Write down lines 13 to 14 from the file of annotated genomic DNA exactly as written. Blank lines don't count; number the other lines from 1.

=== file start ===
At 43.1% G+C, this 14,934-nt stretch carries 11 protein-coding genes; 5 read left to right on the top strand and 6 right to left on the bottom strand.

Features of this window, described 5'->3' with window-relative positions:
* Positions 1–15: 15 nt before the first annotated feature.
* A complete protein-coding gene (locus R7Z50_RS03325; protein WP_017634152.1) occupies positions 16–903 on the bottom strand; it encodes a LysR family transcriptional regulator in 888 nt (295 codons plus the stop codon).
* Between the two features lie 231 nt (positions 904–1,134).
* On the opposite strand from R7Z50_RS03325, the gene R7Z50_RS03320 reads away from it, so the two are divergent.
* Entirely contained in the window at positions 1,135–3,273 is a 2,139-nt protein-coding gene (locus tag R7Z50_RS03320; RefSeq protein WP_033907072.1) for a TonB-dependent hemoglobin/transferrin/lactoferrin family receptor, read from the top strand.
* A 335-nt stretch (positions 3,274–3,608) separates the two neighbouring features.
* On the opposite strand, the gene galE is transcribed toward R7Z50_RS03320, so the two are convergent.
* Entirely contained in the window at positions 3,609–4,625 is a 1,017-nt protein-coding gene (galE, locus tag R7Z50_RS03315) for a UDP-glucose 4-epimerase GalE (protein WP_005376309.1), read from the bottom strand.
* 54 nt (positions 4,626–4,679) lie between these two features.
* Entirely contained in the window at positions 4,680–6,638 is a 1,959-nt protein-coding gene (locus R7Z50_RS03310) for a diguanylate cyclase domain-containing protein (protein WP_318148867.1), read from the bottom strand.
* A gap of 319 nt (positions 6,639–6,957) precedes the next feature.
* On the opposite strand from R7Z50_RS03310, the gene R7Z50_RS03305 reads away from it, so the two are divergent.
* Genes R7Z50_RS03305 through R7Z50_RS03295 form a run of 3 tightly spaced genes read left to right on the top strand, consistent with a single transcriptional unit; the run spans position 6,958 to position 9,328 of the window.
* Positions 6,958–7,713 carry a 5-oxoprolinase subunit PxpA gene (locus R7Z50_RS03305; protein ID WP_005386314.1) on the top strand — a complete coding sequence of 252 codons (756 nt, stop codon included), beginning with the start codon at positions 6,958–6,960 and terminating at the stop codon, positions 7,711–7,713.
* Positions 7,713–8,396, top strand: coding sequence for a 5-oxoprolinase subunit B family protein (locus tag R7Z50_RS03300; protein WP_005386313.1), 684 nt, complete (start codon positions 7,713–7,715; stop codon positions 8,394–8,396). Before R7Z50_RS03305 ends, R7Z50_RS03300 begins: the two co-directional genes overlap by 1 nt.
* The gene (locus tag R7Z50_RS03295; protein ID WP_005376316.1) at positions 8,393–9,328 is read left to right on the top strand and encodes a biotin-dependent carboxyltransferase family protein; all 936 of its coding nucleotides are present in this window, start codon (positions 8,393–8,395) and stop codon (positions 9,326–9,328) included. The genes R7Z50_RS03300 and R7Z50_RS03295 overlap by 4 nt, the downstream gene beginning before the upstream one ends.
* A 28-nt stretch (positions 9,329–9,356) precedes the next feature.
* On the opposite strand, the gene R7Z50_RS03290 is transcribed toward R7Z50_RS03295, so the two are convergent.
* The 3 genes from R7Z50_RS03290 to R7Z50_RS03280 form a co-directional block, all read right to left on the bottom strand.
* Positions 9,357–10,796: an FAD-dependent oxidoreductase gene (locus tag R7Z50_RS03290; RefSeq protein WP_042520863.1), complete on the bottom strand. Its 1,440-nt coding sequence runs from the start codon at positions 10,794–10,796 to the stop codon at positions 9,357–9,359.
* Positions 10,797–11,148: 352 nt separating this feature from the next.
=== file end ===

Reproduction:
* A gap of 319 nt (positions 6,639–6,957) precedes the next feature.
* On the opposite strand from R7Z50_RS03310, the gene R7Z50_RS03305 reads away from it, so the two are divergent.